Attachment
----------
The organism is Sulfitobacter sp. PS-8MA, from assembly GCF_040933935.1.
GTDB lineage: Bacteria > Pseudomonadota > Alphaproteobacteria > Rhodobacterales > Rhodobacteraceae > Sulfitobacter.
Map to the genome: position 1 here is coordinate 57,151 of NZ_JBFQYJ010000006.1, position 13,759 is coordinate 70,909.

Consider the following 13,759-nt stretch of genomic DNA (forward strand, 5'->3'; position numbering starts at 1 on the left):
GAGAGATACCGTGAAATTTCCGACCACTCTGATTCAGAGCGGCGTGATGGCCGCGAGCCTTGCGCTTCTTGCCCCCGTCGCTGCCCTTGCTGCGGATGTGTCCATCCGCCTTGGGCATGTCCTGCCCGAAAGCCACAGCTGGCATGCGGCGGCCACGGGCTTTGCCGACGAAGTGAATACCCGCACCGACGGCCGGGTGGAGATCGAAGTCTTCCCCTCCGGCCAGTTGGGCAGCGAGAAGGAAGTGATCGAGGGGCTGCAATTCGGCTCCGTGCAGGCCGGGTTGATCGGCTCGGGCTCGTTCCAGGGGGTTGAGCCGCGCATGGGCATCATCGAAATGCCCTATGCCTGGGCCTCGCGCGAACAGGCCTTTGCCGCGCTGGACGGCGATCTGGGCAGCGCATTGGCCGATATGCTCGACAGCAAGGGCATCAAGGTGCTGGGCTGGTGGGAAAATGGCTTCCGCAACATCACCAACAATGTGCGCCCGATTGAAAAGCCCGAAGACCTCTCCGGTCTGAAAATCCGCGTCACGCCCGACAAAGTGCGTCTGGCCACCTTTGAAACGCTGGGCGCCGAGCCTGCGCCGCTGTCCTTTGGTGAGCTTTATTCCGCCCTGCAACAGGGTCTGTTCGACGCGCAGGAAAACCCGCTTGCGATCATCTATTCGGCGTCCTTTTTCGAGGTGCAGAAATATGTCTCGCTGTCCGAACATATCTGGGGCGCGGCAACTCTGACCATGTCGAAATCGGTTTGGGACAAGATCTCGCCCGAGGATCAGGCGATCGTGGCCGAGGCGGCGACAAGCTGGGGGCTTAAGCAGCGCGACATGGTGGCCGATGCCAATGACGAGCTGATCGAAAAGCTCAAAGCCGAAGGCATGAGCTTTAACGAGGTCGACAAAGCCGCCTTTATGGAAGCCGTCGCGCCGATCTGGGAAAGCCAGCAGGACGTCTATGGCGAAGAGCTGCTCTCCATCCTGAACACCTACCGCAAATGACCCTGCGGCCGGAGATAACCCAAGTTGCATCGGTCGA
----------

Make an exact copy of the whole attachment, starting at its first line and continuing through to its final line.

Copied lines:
The organism is Sulfitobacter sp. PS-8MA, from assembly GCF_040933935.1.
GTDB lineage: Bacteria > Pseudomonadota > Alphaproteobacteria > Rhodobacterales > Rhodobacteraceae > Sulfitobacter.
Map to the genome: position 1 here is coordinate 57,151 of NZ_JBFQYJ010000006.1, position 13,759 is coordinate 70,909.

Consider the following 13,759-nt stretch of genomic DNA (forward strand, 5'->3'; position numbering starts at 1 on the left):
GAGAGATACCGTGAAATTTCCGACCACTCTGATTCAGAGCGGCGTGATGGCCGCGAGCCTTGCGCTTCTTGCCCCCGTCGCTGCCCTTGCTGCGGATGTGTCCATCCGCCTTGGGCATGTCCTGCCCGAAAGCCACAGCTGGCATGCGGCGGCCACGGGCTTTGCCGACGAAGTGAATACCCGCACCGACGGCCGGGTGGAGATCGAAGTCTTCCCCTCCGGCCAGTTGGGCAGCGAGAAGGAAGTGATCGAGGGGCTGCAATTCGGCTCCGTGCAGGCCGGGTTGATCGGCTCGGGCTCGTTCCAGGGGGTTGAGCCGCGCATGGGCATCATCGAAATGCCCTATGCCTGGGCCTCGCGCGAACAGGCCTTTGCCGCGCTGGACGGCGATCTGGGCAGCGCATTGGCCGATATGCTCGACAGCAAGGGCATCAAGGTGCTGGGCTGGTGGGAAAATGGCTTCCGCAACATCACCAACAATGTGCGCCCGATTGAAAAGCCCGAAGACCTCTCCGGTCTGAAAATCCGCGTCACGCCCGACAAAGTGCGTCTGGCCACCTTTGAAACGCTGGGCGCCGAGCCTGCGCCGCTGTCCTTTGGTGAGCTTTATTCCGCCCTGCAACAGGGTCTGTTCGACGCGCAGGAAAACCCGCTTGCGATCATCTATTCGGCGTCCTTTTTCGAGGTGCAGAAATATGTCTCGCTGTCCGAACATATCTGGGGCGCGGCAACTCTGACCATGTCGAAATCGGTTTGGGACAAGATCTCGCCCGAGGATCAGGCGATCGTGGCCGAGGCGGCGACAAGCTGGGGGCTTAAGCAGCGCGACATGGTGGCCGATGCCAATGACGAGCTGATCGAAAAGCTCAAAGCCGAAGGCATGAGCTTTAACGAGGTCGACAAAGCCGCCTTTATGGAAGCCGTCGCGCCGATCTGGGAAAGCCAGCAGGACGTCTATGGCGAAGAGCTGCTCTCCATCCTGAACACCTACCGCAAATGACCCTGCGGCCGGAGATAACCCAAGTTGCATCGGTCGA